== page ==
Joel Embiid, the Kansas Jayhawks’ 7-foot freshman center, is reportedly headed for the NBA Draft but isn’t ready to publicly announce his decision.
Citing anonymous sources, Yahoo Sports NBA writer Adrian Wojnarowski reported early Thursday morning that Embiid, the possible No. 1 pick in the draft, will leave Lawrence after one injury-shortened season.
But Embiid didn’t make a public declaration for the draft Thursday morning, when he exchanged Twitter messages with incoming KU forward Cliff Alexander.
“(H)aven’t made a decision yet,” Embiid wrote in a tweet directed toward Alexander.
Alexander had previously tweeted: “Good luck to you big fella @jojo_embiid”
Kansas coach Bill Self and Embiid met later Thursday, and Self said Embiid told him he had not made a decision.
Self previously said there was no timetable for Embiid’s decision, while Embiid said he would consult first with his family, coaches and mentor — Luc Richard Mbah a Moute, a veteran forward with the Minnesota Timberwolves.
Mbah a Moute, who played in college at UCLA, also pushed back against the Yahoo Sports report, tweeting at Wojnarowski: “(J)oel has not yet made a decision!”
It was more than three years ago that Mbah a Moute discovered Embiid at a basketball camp in their native Cameroon and immediately noticed Embiid’s talent and potential. Mbah a Moute helped direct Embiid to Montverde Academy in Florida for his junior season before he finished out his high school career at The Rock School in Gainesville, Fla.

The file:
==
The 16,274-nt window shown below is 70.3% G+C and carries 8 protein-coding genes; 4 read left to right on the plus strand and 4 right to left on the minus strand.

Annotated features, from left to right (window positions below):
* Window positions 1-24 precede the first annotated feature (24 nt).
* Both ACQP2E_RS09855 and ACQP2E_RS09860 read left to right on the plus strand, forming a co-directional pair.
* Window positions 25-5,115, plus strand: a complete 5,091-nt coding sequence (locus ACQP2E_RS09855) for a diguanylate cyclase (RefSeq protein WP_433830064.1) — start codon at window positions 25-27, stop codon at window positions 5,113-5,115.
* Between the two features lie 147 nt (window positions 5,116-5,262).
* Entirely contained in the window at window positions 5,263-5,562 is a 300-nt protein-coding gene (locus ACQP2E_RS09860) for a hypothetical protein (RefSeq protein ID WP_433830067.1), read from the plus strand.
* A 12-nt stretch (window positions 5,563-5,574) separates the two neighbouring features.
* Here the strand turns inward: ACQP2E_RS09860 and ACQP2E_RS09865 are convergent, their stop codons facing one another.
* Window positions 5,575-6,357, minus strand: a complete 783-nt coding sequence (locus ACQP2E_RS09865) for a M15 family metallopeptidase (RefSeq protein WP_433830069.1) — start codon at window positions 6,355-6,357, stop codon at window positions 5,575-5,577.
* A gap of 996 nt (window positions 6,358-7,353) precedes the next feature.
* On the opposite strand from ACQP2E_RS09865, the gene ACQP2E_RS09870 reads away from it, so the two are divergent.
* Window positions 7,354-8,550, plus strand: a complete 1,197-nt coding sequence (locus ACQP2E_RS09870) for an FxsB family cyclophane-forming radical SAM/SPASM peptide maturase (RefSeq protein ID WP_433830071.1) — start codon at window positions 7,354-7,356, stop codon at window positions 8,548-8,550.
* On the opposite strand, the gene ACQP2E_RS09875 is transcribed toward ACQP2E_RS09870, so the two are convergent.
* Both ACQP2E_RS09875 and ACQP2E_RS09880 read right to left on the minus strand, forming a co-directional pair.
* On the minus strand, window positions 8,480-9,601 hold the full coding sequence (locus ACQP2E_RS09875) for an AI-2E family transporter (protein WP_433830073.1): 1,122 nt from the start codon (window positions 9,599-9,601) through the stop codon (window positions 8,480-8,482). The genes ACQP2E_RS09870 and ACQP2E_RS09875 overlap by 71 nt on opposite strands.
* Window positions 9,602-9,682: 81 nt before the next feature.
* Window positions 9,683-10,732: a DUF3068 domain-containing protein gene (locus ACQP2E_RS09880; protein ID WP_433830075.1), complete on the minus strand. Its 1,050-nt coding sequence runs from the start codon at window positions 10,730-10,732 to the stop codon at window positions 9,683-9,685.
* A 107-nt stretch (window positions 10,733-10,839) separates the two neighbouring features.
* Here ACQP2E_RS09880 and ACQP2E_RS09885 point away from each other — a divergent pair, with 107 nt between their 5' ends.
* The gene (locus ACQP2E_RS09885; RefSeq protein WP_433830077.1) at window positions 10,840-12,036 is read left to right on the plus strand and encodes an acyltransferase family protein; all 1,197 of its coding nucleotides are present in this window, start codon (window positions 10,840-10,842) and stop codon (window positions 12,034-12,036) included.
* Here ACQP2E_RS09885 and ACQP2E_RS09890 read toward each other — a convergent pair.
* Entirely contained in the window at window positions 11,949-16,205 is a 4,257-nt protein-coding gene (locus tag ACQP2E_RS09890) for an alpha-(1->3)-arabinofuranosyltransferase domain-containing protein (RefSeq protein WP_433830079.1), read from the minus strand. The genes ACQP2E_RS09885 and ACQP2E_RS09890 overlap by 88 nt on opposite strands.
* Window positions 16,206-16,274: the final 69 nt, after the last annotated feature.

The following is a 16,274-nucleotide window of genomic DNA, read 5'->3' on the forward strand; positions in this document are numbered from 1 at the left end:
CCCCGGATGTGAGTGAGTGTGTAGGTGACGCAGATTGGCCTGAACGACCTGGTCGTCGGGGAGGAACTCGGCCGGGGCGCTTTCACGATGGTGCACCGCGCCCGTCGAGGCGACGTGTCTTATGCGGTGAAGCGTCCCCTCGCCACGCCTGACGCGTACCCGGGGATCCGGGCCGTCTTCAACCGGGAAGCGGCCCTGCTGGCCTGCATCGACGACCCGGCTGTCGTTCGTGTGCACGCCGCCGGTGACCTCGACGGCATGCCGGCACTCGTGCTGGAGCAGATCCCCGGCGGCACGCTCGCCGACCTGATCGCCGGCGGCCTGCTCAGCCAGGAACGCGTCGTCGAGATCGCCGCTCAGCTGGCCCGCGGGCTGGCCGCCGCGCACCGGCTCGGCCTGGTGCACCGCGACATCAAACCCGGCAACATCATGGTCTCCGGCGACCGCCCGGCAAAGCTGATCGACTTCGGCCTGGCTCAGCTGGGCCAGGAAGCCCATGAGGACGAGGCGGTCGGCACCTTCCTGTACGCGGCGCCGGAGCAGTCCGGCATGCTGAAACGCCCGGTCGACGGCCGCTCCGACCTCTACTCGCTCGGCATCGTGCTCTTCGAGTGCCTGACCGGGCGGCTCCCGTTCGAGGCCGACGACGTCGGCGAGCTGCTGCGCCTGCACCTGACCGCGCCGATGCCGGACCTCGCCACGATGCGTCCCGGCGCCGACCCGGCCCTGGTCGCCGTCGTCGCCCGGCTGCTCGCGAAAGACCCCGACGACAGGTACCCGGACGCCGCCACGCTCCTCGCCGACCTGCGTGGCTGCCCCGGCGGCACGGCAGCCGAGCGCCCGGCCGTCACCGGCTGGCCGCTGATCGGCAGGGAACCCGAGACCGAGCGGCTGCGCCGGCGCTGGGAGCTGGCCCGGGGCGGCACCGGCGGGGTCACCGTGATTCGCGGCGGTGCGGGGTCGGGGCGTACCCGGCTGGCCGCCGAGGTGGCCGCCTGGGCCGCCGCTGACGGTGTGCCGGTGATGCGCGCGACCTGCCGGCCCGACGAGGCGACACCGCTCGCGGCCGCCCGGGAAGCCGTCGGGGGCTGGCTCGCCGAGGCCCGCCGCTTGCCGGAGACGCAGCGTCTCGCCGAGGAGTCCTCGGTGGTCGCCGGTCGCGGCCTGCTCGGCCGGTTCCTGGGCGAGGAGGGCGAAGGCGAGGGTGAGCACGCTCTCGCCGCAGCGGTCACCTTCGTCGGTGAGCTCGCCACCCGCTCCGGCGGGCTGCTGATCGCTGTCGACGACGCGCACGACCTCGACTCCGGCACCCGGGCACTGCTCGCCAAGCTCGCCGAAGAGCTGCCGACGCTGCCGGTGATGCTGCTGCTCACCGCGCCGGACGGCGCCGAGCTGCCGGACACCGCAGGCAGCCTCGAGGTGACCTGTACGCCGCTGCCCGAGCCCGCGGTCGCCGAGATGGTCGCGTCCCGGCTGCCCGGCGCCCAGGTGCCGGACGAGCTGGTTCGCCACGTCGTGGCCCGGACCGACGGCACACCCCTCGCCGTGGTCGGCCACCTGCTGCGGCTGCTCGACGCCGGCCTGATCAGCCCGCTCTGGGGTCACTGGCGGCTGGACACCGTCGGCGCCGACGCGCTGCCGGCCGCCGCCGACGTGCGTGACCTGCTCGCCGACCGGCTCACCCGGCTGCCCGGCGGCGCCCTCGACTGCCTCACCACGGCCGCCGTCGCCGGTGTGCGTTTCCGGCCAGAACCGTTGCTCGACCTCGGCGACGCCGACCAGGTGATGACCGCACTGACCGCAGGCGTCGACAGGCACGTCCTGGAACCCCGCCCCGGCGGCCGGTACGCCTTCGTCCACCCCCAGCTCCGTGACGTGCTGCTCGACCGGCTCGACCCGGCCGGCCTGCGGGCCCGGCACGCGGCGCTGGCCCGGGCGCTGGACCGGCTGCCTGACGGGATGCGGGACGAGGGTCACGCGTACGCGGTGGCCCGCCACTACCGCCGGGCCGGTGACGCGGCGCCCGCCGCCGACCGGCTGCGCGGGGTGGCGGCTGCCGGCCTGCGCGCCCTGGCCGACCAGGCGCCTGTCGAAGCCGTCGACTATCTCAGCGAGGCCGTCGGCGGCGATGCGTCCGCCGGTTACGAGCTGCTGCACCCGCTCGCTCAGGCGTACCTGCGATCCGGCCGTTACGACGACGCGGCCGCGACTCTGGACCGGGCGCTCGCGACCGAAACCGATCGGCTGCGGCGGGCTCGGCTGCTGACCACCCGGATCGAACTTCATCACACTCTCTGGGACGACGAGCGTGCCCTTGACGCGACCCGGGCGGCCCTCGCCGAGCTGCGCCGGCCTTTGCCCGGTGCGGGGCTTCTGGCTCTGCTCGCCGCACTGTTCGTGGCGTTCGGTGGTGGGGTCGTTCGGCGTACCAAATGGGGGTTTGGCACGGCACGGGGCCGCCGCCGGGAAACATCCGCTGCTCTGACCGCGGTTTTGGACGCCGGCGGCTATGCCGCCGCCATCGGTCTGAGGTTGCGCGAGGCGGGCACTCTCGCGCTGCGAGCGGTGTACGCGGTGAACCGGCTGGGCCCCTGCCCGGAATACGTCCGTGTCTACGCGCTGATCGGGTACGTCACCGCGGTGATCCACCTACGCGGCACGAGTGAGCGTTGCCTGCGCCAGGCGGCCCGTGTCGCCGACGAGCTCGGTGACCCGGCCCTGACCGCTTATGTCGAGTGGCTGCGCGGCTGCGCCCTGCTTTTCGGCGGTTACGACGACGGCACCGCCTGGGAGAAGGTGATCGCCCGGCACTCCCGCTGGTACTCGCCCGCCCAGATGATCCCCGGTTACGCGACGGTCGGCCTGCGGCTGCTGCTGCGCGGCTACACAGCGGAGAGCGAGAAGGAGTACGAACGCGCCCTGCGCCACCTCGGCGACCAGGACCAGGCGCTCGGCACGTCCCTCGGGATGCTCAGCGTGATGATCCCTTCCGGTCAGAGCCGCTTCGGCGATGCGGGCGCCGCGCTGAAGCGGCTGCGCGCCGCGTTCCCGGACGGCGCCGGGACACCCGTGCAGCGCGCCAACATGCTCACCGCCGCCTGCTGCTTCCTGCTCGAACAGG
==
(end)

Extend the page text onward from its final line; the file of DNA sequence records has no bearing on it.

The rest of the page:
Embiid signed with KU and became one of the nation’s best centers during his freshman season before a stress fracture developed in his back. He missed the Jayhawks’ last six games, including a season-ending loss to Stanford on Sunday in the NCAA Tournament’s round of 32.
“It’ll be a tough decision,” Embiid said of his future in the moments after the loss.
If Embiid, 20, declares for the draft — a decision that the Yahoo report states will be formalized with an announcement soon — he would be betting that NBA teams will still look favorably upon his unique skill set in spite of the fact that his only college season was cut short because of the injury.
The NBA deadline for underclassmen to officially declare for the draft is April 27, but a unilateral NCAA rule states that underclassmen who would like to declare for the draft and test the waters without hiring an agent have until April 15 to withdraw their name from the draft.
Some college coaches have been critical of the earlier NCAA date. And in essence, it provides an incentive for underclassmen to stay quiet on their draft decision until closer to the NBA deadline. As long as college players don’t officially declare for the draft, they can bypass the NCAA date and wait until April 27 to make a decision.
The Yahoo report quotes the same sources as saying “Embiid has progressed in settling on agent representation, but no final decision has been made.”
Embiid averaged 11.2 points, 8.1 rebounds and 2.6 blocks per game for KU this season.
The report on Embiid’s future comes to light on the heels of the announcement by fellow freshman teammate Wayne Selden Jr. that he’ll return next season and not head to the NBA early.
Freshman wing Andrew Wiggins, meanwhile, is a near lock to enter the draft. Wiggins has never shied away from the idea that he would be a one-and-done player at KU. He let his intentions be known last October, and reminisced about his last game at Allen Fieldhouse earlier this month. He’s projected to be selected in the top three of the draft, if not No. 1 overall.